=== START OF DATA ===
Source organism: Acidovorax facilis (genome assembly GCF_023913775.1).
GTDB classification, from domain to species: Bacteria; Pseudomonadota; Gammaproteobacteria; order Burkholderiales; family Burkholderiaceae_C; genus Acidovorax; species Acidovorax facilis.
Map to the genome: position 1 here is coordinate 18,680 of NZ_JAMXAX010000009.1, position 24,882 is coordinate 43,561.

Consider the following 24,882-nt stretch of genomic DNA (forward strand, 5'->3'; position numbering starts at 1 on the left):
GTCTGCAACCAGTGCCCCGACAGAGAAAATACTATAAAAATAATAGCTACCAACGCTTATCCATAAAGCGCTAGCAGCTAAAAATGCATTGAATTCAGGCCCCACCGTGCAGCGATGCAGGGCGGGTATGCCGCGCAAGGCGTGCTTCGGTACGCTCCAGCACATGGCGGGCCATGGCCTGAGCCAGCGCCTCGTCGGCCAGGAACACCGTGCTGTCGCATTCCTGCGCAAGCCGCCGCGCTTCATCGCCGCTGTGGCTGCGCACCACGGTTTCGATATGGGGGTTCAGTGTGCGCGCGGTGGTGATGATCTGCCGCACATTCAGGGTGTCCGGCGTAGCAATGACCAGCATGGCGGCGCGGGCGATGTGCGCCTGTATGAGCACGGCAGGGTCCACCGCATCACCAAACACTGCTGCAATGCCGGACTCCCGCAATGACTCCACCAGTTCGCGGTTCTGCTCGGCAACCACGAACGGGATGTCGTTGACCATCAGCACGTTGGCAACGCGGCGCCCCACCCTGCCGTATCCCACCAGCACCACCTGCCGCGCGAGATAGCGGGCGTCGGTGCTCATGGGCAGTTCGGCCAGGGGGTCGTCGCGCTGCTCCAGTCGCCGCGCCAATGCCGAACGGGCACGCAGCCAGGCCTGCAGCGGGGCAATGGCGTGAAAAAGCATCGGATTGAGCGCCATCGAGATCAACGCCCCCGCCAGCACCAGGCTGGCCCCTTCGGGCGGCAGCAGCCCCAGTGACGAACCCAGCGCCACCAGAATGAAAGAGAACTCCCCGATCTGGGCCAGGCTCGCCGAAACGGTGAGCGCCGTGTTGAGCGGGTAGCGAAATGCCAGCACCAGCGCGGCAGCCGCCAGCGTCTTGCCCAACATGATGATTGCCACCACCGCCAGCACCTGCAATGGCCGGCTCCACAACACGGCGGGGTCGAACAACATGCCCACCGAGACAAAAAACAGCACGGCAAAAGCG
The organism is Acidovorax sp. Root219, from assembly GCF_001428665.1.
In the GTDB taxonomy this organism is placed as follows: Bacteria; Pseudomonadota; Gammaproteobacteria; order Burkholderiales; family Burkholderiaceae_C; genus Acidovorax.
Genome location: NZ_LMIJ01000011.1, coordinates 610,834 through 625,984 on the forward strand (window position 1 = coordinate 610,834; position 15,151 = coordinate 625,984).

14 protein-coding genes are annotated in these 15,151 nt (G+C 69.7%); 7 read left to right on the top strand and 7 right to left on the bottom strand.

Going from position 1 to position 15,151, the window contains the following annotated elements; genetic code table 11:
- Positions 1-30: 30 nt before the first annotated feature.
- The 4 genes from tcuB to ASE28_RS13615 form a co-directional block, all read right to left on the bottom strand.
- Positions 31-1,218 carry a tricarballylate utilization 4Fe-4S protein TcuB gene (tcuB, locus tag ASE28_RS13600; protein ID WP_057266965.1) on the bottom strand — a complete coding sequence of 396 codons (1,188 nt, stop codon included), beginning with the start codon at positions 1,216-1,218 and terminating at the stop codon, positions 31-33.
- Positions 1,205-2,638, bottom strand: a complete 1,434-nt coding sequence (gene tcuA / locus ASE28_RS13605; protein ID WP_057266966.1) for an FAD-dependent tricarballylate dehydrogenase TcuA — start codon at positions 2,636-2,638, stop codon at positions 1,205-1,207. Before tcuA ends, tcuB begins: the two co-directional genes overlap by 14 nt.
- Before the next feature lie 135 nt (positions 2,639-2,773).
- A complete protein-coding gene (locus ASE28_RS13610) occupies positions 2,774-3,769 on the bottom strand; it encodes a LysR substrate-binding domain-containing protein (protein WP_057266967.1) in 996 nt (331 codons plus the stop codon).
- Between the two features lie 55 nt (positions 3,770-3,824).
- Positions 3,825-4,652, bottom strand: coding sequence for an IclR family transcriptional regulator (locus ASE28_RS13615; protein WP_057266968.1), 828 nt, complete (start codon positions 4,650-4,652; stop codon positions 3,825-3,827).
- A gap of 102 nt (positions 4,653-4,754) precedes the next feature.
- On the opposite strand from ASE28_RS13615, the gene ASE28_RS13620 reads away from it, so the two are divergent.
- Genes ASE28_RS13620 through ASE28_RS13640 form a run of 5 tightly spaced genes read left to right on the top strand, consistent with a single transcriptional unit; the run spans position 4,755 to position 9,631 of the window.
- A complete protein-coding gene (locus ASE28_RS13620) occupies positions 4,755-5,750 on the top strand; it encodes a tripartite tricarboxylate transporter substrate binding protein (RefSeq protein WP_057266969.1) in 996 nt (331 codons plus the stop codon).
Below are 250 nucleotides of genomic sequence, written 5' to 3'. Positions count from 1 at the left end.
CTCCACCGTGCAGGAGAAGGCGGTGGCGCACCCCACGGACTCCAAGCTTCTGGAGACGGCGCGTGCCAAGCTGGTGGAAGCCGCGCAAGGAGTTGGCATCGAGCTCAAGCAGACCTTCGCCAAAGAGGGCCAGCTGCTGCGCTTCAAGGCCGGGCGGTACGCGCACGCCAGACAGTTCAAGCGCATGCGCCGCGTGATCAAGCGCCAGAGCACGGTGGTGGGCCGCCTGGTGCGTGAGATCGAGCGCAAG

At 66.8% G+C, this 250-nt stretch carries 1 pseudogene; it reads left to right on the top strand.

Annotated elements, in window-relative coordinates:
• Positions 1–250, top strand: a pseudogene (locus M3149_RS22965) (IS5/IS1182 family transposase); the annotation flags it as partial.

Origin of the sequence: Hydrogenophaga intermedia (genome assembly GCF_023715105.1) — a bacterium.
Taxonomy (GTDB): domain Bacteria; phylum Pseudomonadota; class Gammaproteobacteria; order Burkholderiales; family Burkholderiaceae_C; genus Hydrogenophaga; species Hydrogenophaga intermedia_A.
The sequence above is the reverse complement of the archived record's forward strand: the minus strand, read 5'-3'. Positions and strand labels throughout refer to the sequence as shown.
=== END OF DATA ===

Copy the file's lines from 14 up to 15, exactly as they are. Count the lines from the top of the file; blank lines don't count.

- Positions 1,205-2,638, bottom strand: a complete 1,434-nt coding sequence (gene tcuA / locus ASE28_RS13605; protein ID WP_057266966.1) for an FAD-dependent tricarballylate dehydrogenase TcuA — start codon at positions 2,636-2,638, stop codon at positions 1,205-1,207. Before tcuA ends, tcuB begins: the two co-directional genes overlap by 14 nt.
- Before the next feature lie 135 nt (positions 2,639-2,773).